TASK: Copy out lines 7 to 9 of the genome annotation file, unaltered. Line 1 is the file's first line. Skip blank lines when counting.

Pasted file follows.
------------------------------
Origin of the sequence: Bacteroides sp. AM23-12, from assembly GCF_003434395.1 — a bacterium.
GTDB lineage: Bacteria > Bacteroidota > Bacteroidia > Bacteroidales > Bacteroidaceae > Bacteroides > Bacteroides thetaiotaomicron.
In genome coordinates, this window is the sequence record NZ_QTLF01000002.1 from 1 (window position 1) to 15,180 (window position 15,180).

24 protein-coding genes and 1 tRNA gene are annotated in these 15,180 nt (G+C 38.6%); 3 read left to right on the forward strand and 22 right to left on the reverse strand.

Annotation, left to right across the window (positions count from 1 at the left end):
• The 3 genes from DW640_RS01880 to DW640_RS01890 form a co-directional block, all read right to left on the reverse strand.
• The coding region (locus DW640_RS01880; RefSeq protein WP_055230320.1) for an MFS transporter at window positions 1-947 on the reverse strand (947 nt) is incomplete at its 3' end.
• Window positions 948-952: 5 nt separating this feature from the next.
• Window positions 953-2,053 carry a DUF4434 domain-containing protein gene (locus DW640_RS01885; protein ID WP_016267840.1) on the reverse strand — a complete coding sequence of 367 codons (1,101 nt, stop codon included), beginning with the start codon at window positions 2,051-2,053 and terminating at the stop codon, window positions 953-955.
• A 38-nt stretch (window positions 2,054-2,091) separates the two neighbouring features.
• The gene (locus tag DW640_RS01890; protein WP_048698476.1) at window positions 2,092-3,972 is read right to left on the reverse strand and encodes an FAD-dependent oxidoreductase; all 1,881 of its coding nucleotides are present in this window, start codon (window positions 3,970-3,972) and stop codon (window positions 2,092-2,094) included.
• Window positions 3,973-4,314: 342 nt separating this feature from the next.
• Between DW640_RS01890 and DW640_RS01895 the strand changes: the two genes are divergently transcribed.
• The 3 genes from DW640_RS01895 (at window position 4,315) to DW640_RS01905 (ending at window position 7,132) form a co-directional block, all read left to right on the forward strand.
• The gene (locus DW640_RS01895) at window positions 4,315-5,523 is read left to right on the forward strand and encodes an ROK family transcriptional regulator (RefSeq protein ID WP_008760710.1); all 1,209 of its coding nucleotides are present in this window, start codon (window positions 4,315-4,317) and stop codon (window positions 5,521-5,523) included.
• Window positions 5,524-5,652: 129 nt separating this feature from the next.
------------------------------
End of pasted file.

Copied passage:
• The coding region (locus DW640_RS01880; RefSeq protein WP_055230320.1) for an MFS transporter at window positions 1-947 on the reverse strand (947 nt) is incomplete at its 3' end.
• Window positions 948-952: 5 nt separating this feature from the next.
• Window positions 953-2,053 carry a DUF4434 domain-containing protein gene (locus DW640_RS01885; protein ID WP_016267840.1) on the reverse strand — a complete coding sequence of 367 codons (1,101 nt, stop codon included), beginning with the start codon at window positions 2,051-2,053 and terminating at the stop codon, window positions 953-955.